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Once I replaced the front shafts, I no longer had any vibration that I noticed. So I decided not to bother. I think the front level, although looks nice to me, has caused a number of issues like low life of upper control arms.

Certainly tire balance plays a huge role. Some are hard to get perfect. And the heavier E rated tires are maybe slightly more difficult as well.
Thank you. I would agree that the truck looks better level but I'd have rather dropped the back if it was my choice. Either way, I've got a vibration to figure out and I'll start with the wheels and tires. I chased a vibration problem for months in my previous vehicle, so you'd think I'd be good at it, but rather, I'm just tired of the process.
 

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2015 GMC Sierra 1500 4x4 leveled and 2015 GMC Sierra 1500 2wd lowered.
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I've got a vibration to figure out and I'll start with the wheels and tires.
I had a vibration problem on a recent new-to-me used truck I purchased. Turned to be the aftermarket wheels were lug centric and not hub centric. All factory GM wheels are hub centric. I had to purchase custom made hub centric rings to fill in the gap. The rings fit perfectly and eliminated the vibration I had at 60-70mph.
 

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2010 GMC All Terrain 4x4 5.3 210,000 mi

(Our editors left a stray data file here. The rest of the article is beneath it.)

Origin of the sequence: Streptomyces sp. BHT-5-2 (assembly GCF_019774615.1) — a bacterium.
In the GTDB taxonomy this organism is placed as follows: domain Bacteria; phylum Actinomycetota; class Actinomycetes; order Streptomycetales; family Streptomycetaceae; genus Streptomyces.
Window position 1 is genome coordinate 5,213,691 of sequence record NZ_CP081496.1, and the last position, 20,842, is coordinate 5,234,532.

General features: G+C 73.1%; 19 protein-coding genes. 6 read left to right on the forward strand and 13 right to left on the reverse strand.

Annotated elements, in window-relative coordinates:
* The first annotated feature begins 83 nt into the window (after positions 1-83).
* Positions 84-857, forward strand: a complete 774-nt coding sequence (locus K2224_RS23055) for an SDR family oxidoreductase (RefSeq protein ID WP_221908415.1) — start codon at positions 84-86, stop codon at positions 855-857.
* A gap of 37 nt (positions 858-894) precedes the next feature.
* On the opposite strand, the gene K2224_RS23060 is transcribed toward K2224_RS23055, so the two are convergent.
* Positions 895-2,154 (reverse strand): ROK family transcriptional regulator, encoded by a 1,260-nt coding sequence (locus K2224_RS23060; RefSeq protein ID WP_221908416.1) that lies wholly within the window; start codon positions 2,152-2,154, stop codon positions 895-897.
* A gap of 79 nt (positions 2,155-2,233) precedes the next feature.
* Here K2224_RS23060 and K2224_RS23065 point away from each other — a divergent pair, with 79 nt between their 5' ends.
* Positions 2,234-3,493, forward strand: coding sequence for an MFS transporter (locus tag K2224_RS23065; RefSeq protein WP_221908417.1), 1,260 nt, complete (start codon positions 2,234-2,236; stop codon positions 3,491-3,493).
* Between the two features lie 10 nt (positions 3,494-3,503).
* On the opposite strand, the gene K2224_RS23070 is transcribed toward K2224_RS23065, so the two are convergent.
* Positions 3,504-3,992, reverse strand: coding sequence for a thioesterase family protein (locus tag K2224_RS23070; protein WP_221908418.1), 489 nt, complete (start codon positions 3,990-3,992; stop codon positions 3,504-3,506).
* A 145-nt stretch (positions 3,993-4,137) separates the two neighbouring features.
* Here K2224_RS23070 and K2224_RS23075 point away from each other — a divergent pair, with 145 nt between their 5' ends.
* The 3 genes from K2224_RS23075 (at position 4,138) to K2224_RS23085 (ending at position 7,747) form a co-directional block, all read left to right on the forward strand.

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18,256 Posts
Discussion Starter · #1,859 ·
Finally found time to knock out a mod I have been wanting to do for a while now. Ever since I got this cap for my business use, the dual locks have been a major pain to lock and unlock constantly. When I park at a job and have to go in and out for tools and lock and unlock each time to prevent potential theft, it is a time drain and a hassle. I looked for an off the shelf option, but none exists for the dual latch type of cap. Only a few with the center latch.

So I came up with a plan and decided to purchase two generic two wire lock actuators (https://www.amazon.com/dp/B00U8L9UM0) and some other misc items and tie them into the Pop & Lock power tailgate lock actuator signal wire I had already run to the tailgate.

Air gun Trigger Gun barrel Gun accessory Recreation


Also picked up two of these 2-1/2" barrel bolt latches Everbilt 2-1/2 in. Zinc-Plated Barrel Bolt 15142 - The Home Depot
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The theory was to remove the current metal bracket that attaches to the square shaft of each latch and install part of the barrel bolt onto the actuator on each side of the window to extend and lock against the trim.

stuff everywhere
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I used my portable metal bandsaw to cut a piece of 1/16" or so steel to make an attachment to the actuators. (I really need to make a table to mount the bandsaw to. I have the steel, just have not done it)

After I cut the metal strip to length, I use a scrap piece of hard steel to form a u shape. Then cut it in half and drilled a 3/16" hole through it.